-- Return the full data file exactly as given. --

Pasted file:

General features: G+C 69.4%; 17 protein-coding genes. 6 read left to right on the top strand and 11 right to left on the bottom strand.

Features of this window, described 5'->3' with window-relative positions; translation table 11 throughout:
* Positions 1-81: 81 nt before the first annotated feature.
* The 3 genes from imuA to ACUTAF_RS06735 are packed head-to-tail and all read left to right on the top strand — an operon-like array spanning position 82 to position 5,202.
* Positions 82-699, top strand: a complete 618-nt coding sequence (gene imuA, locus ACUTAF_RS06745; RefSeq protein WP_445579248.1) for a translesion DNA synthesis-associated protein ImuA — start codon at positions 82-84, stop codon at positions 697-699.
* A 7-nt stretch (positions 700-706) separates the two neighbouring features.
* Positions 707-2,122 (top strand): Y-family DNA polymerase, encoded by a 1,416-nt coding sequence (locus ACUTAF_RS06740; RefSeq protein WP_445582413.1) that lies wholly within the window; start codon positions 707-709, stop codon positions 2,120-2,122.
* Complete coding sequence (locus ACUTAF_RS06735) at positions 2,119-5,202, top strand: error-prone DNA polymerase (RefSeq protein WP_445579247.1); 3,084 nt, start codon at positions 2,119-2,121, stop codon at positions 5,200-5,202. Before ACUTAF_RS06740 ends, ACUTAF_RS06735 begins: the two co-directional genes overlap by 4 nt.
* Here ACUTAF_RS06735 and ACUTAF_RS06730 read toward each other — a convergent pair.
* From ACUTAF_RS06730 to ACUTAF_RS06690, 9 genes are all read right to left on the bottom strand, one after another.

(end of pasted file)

General features: G+C 69.4%; 17 protein-coding genes. 6 read left to right on the top strand and 11 right to left on the bottom strand.

Features of this window, described 5'->3' with window-relative positions; translation table 11 throughout:
* Positions 1-81: 81 nt before the first annotated feature.
* The 3 genes from imuA to ACUTAF_RS06735 are packed head-to-tail and all read left to right on the top strand — an operon-like array spanning position 82 to position 5,202.
* Positions 82-699, top strand: a complete 618-nt coding sequence (gene imuA, locus ACUTAF_RS06745; RefSeq protein WP_445579248.1) for a translesion DNA synthesis-associated protein ImuA — start codon at positions 82-84, stop codon at positions 697-699.
* A 7-nt stretch (positions 700-706) separates the two neighbouring features.
* Positions 707-2,122 (top strand): Y-family DNA polymerase, encoded by a 1,416-nt coding sequence (locus ACUTAF_RS06740; RefSeq protein WP_445582413.1) that lies wholly within the window; start codon positions 707-709, stop codon positions 2,120-2,122.
* Complete coding sequence (locus ACUTAF_RS06735) at positions 2,119-5,202, top strand: error-prone DNA polymerase (RefSeq protein WP_445579247.1); 3,084 nt, start codon at positions 2,119-2,121, stop codon at positions 5,200-5,202. Before ACUTAF_RS06740 ends, ACUTAF_RS06735 begins: the two co-directional genes overlap by 4 nt.
* Here ACUTAF_RS06735 and ACUTAF_RS06730 read toward each other — a convergent pair.
* From ACUTAF_RS06730 to ACUTAF_RS06690, 9 genes are all read right to left on the bottom strand, one after another.